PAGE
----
Improved content blocking is not the only feature related to user privacy that Mozilla is working on currently. The organization plans to run experiments to restrict or even remove third-party tracker access to cookies to limit tracking capabilities.

Closing Words

With Google adding basic ad-blocking capabilities into Chrome and some other companies, Opera and Microsoft for example, doing the same, it is a good sign that Mozilla will push Firefox's capabilities in this regard as well.

Now You: what would you like to see integrated in Firefox? (via Sören)

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Firefox 63 with improved content blocking
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Firefox 63 with improved content blocking
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Mozilla plans to integrate a new content blocking mode in Firefox 63 that will replace tracking protection as the native option in the browser to block certain content automatically.
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Comments

  1. pat said on July 23, 2018 at 7:15 am
    Reply

    I wish that one day, developers (and webmasters) will come to understand that clicking, clicking, clicking, clicking to open, closing, checking open, clicking, checking off clicking open, closing etc, is tedious, boring, tiring or even stupid!
    There are enough adblockers and extensions available, for novices or experts, the browser of tomorrow will have to allow the user to have from a resizable small side bar of his preferred extensions.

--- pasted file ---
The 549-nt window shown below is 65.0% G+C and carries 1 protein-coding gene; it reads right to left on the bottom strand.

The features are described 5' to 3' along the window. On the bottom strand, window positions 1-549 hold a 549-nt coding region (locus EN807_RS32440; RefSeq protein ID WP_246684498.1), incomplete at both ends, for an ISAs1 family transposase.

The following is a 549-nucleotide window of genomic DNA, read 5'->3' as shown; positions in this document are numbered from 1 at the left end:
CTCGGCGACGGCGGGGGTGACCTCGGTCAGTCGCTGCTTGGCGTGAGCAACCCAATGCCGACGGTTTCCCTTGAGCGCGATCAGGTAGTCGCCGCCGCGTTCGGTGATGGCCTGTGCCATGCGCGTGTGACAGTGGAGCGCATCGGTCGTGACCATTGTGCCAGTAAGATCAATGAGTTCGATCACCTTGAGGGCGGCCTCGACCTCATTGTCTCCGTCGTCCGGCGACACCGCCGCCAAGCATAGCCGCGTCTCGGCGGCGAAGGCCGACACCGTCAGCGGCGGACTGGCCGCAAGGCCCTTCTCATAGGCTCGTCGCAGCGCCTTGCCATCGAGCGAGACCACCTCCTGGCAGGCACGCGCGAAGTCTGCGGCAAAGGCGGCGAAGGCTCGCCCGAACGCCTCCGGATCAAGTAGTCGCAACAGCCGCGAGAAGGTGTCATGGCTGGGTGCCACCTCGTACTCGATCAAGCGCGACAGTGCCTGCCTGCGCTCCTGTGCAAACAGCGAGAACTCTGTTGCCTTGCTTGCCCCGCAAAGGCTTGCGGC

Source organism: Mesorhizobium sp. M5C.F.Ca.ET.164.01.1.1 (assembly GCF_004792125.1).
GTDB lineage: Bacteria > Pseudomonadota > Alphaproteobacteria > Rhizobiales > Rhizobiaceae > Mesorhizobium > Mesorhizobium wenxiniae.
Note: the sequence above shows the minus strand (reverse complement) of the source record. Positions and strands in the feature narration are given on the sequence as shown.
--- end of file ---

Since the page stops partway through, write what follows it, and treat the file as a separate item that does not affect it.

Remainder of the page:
Yes, I would like one day to have uBlock, uMatrix, NoScript, Scriptsafe or other, available and accessible all the time, to be able to configure my extensions, my navigation and my browser quickly without having to always click, open, click, check close click open, click, close click click click click!!!!! I’m sick of this!
    There is enough space on a wide screen to integrate direct access to one or more extensions.
    And I may have a checkbox on the toolbar to quickly decide to empty or not my browser when I close it. Custom direct access control is the future.

  2. Paul(us) said on July 23, 2018 at 11:30 am
    Reply

    Looks quite nice and ferry promising main only hope (or wish) is that this new function will not conflict with web extensions like uBlock, UMatrix, Adblock, NoScript,, etc. because it’s like Martin wrought, here above there not covering those WebExentsions functionalities totally.